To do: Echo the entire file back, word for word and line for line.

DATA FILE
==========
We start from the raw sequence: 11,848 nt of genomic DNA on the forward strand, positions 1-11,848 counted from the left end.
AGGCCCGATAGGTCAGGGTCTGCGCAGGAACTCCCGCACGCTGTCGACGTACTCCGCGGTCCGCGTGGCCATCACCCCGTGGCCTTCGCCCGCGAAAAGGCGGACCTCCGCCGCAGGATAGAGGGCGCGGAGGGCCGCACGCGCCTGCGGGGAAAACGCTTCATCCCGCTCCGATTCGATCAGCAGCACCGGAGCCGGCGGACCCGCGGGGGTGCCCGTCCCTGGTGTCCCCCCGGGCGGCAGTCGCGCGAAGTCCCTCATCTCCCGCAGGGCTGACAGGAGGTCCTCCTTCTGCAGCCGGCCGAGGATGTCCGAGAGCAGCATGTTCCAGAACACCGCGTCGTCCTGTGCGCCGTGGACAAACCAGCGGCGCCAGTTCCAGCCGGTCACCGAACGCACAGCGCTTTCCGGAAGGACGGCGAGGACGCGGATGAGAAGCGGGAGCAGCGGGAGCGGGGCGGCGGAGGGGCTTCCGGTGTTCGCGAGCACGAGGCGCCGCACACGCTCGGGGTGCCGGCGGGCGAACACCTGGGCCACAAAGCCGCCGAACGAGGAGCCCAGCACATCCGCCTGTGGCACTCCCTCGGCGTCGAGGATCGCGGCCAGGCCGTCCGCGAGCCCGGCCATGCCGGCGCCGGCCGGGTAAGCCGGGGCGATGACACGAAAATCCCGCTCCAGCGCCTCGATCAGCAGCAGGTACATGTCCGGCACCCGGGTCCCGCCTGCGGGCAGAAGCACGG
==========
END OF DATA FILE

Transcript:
We start from the raw sequence: 11,848 nt of genomic DNA on the forward strand, positions 1-11,848 counted from the left end.
AGGCCCGATAGGTCAGGGTCTGCGCAGGAACTCCCGCACGCTGTCGACGTACTCCGCGGTCCGCGTGGCCATCACCCCGTGGCCTTCGCCCGCGAAAAGGCGGACCTCCGCCGCAGGATAGAGGGCGCGGAGGGCCGCACGCGCCTGCGGGGAAAACGCTTCATCCCGCTCCGATTCGATCAGCAGCACCGGAGCCGGCGGACCCGCGGGGGTGCCCGTCCCTGGTGTCCCCCCGGGCGGCAGTCGCGCGAAGTCCCTCATCTCCCGCAGGGCTGACAGGAGGTCCTCCTTCTGCAGCCGGCCGAGGATGTCCGAGAGCAGCATGTTCCAGAACACCGCGTCGTCCTGTGCGCCGTGGACAAACCAGCGGCGCCAGTTCCAGCCGGTCACCGAACGCACAGCGCTTTCCGGAAGGACGGCGAGGACGCGGATGAGAAGCGGGAGCAGCGGGAGCGGGGCGGCGGAGGGGCTTCCGGTGTTCGCGAGCACGAGGCGCCGCACACGCTCGGGGTGCCGGCGGGCGAACACCTGGGCCACAAAGCCGCCGAACGAGGAGCCCAGCACATCCGCCTGTGGCACTCCCTCGGCGTCGAGGATCGCGGCCAGGCCGTCCGCGAGCCCGGCCATGCCGGCGCCGGCCGGGTAAGCCGGGGCGATGACACGAAAATCCCGCTCCAGCGCCTCGATCAGCAGCAGGTACATGTCCGGCACCCGGGTCCCGCCTGCGGGCAGAAGCACGG